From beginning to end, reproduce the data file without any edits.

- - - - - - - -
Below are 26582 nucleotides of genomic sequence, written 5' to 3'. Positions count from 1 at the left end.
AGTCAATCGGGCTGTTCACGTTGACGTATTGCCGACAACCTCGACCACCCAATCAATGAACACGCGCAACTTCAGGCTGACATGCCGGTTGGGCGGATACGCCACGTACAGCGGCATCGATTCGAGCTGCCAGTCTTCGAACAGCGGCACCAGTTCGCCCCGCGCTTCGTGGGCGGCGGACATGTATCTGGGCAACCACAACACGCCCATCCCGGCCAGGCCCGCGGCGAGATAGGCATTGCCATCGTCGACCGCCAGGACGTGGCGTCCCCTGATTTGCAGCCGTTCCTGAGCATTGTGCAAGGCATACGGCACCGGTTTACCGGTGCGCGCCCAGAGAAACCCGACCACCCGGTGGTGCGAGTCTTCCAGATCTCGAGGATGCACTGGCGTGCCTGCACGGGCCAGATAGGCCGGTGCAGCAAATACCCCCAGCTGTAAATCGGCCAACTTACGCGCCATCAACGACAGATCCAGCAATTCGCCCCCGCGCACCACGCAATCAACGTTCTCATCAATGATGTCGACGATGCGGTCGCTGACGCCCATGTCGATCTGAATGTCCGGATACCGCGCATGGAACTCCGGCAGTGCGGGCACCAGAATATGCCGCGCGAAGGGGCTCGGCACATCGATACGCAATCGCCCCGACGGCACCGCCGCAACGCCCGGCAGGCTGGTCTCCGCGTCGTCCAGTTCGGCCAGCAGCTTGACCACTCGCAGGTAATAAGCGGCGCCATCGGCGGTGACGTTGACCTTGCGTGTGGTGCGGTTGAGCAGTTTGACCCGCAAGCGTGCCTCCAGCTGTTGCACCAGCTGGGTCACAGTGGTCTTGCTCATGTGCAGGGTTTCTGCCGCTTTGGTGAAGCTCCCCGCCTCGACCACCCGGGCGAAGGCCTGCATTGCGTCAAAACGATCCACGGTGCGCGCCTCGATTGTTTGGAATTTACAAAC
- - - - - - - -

Below are 26582 nucleotides of genomic sequence, written 5' to 3'. Positions count from 1 at the left end.
AGTCAATCGGGCTGTTCACGTTGACGTATTGCCGACAACCTCGACCACCCAATCAATGAACACGCGCAACTTCAGGCTGACATGCCGGTTGGGCGGATACGCCACGTACAGCGGCATCGATTCGAGCTGCCAGTCTTCGAACAGCGGCACCAGTTCGCCCCGCGCTTCGTGGGCGGCGGACATGTATCTGGGCAACCACAACACGCCCATCCCGGCCAGGCCCGCGGCGAGATAGGCATTGCCATCGTCGACCGCCAGGACGTGGCGTCCCCTGATTTGCAGCCGTTCCTGAGCATTGTGCAAGGCATACGGCACCGGTTTACCGGTGCGCGCCCAGAGAAACCCGACCACCCGGTGGTGCGAGTCTTCCAGATCTCGAGGATGCACTGGCGTGCCTGCACGGGCCAGATAGGCCGGTGCAGCAAATACCCCCAGCTGTAAATCGGCCAACTTACGCGCCATCAACGACAGATCCAGCAATTCGCCCCCGCGCACCACGCAATCAACGTTCTCATCAATGATGTCGACGATGCGGTCGCTGACGCCCATGTCGATCTGAATGTCCGGATACCGCGCATGGAACTCCGGCAGTGCGGGCACCAGAATATGCCGCGCGAAGGGGCTCGGCACATCGATACGCAATCGCCCCGACGGCACCGCCGCAACGCCCGGCAGGCTGGTCTCCGCGTCGTCCAGTTCGGCCAGCAGCTTGACCACTCGCAGGTAATAAGCGGCGCCATCGGCGGTGACGTTGACCTTGCGTGTGGTGCGGTTGAGCAGTTTGACCCGCAAGCGTGCCTCCAGCTGTTGCACCAGCTGGGTCACAGTGGTCTTGCTCATGTGCAGGGTTTCTGCCGCTTTGGTGAAGCTCCCCGCCTCGACCACCCGGGCGAAGGCCTGCATTGCGTCAAAACGATCCACGGTGCGCGCCTCGATTGTTTGGAATTTACAAAC